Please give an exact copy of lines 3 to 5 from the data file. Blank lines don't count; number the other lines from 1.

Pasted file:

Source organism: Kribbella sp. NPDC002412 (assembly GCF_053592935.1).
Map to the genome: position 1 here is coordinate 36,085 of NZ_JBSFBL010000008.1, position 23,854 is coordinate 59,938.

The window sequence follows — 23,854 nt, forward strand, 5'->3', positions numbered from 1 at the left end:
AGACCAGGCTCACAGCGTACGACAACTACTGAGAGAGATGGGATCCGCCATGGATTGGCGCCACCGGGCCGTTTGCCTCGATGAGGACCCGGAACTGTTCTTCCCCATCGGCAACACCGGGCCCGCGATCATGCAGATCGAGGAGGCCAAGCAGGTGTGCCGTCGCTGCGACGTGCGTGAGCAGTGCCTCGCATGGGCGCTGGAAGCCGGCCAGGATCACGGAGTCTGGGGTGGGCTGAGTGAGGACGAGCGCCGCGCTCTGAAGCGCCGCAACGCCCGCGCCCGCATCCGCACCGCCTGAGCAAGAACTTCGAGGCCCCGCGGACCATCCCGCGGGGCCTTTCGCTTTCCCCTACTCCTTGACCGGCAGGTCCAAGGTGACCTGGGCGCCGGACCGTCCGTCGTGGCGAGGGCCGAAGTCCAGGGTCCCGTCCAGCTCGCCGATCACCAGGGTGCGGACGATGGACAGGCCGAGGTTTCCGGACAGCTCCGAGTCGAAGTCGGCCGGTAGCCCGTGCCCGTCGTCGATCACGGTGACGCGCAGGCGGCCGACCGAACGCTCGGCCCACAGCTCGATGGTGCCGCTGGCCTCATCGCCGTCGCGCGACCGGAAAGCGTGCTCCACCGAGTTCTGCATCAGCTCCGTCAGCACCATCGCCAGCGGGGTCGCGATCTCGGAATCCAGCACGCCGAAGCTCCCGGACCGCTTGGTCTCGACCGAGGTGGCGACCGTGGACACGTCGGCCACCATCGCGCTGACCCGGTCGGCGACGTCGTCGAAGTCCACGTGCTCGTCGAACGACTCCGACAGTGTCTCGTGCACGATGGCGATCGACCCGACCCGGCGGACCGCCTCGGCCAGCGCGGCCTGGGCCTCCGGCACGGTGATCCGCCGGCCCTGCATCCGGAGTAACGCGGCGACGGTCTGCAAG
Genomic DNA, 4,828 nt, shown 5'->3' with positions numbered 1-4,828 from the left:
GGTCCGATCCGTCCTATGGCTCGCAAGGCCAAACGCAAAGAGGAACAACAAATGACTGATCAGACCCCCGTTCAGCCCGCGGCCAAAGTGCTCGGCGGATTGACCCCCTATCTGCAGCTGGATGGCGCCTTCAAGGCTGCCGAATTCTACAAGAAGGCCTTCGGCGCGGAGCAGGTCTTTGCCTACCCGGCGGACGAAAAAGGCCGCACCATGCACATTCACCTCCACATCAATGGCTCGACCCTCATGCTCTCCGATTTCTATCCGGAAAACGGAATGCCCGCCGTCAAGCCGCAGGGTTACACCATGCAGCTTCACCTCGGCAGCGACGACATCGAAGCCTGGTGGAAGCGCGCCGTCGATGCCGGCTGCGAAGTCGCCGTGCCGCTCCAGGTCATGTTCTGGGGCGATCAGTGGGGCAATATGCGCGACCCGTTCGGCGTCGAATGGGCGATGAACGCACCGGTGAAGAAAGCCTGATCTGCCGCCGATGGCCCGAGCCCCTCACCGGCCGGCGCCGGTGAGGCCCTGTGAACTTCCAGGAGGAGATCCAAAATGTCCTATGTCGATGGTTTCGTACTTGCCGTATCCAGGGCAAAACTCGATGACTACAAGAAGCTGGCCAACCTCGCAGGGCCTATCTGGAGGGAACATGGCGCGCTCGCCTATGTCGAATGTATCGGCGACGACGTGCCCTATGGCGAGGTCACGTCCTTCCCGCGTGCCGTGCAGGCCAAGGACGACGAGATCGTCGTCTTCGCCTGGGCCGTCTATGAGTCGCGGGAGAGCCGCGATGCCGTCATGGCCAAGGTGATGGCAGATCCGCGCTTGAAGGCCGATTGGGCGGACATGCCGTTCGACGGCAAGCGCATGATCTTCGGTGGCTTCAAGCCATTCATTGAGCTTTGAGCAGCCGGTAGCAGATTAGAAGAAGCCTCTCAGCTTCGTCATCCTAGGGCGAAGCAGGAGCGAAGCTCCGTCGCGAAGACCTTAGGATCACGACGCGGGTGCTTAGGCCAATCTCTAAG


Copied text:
The window sequence follows — 23,854 nt, forward strand, 5'->3', positions numbered from 1 at the left end:
AGACCAGGCTCACAGCGTACGACAACTACTGAGAGAGATGGGATCCGCCATGGATTGGCGCCACCGGGCCGTTTGCCTCGATGAGGACCCGGAACTGTTCTTCCCCATCGGCAACACCGGGCCCGCGATCATGCAGATCGAGGAGGCCAAGCAGGTGTGCCGTCGCTGCGACGTGCGTGAGCAGTGCCTCGCATGGGCGCTGGAAGCCGGCCAGGATCACGGAGTCTGGGGTGGGCTGAGTGAGGACGAGCGCCGCGCTCTGAAGCGCCGCAACGCCCGCGCCCGCATCCGCACCGCCTGAGCAAGAACTTCGAGGCCCCGCGGACCATCCCGCGGGGCCTTTCGCTTTCCCCTACTCCTTGACCGGCAGGTCCAAGGTGACCTGGGCGCCGGACCGTCCGTCGTGGCGAGGGCCGAAGTCCAGGGTCCCGTCCAGCTCGCCGATCACCAGGGTGCGGACGATGGACAGGCCGAGGTTTCCGGACAGCTCCGAGTCGAAGTCGGCCGGTAGCCCGTGCCCGTCGTCGATCACGGTGACGCGCAGGCGGCCGACCGAACGCTCGGCCCACAGCTCGATGGTGCCGCTGGCCTCATCGCCGTCGCGCGACCGGAAAGCGTGCTCCACCGAGTTCTGCATCAGCTCCGTCAGCACCATCGCCAGCGGGGTCGCGATCTCGGAATCCAGCACGCCGAAGCTCCCGGACCGCTTGGTCTCGACCGAGGTGGCGACCGTGGACACGTCGGCCACCATCGCGCTGACCCGGTCGGCGACGTCGTCGAAGTCCACGTGCTCGTCGAACGACTCCGACAGTGTCTCGTGCACGATGGCGATCGACCCGACCCGGCGGACCGCCTCGGCCAGCGCGGCCTGGGCCTCCGGCACGGTGATCCGCCGGCCCTGCATCCGGAGTAACGCGGCGACGGTCTGCAAG
Genomic DNA, 4,828 nt, shown 5'->3' with positions numbered 1-4,828 from the left: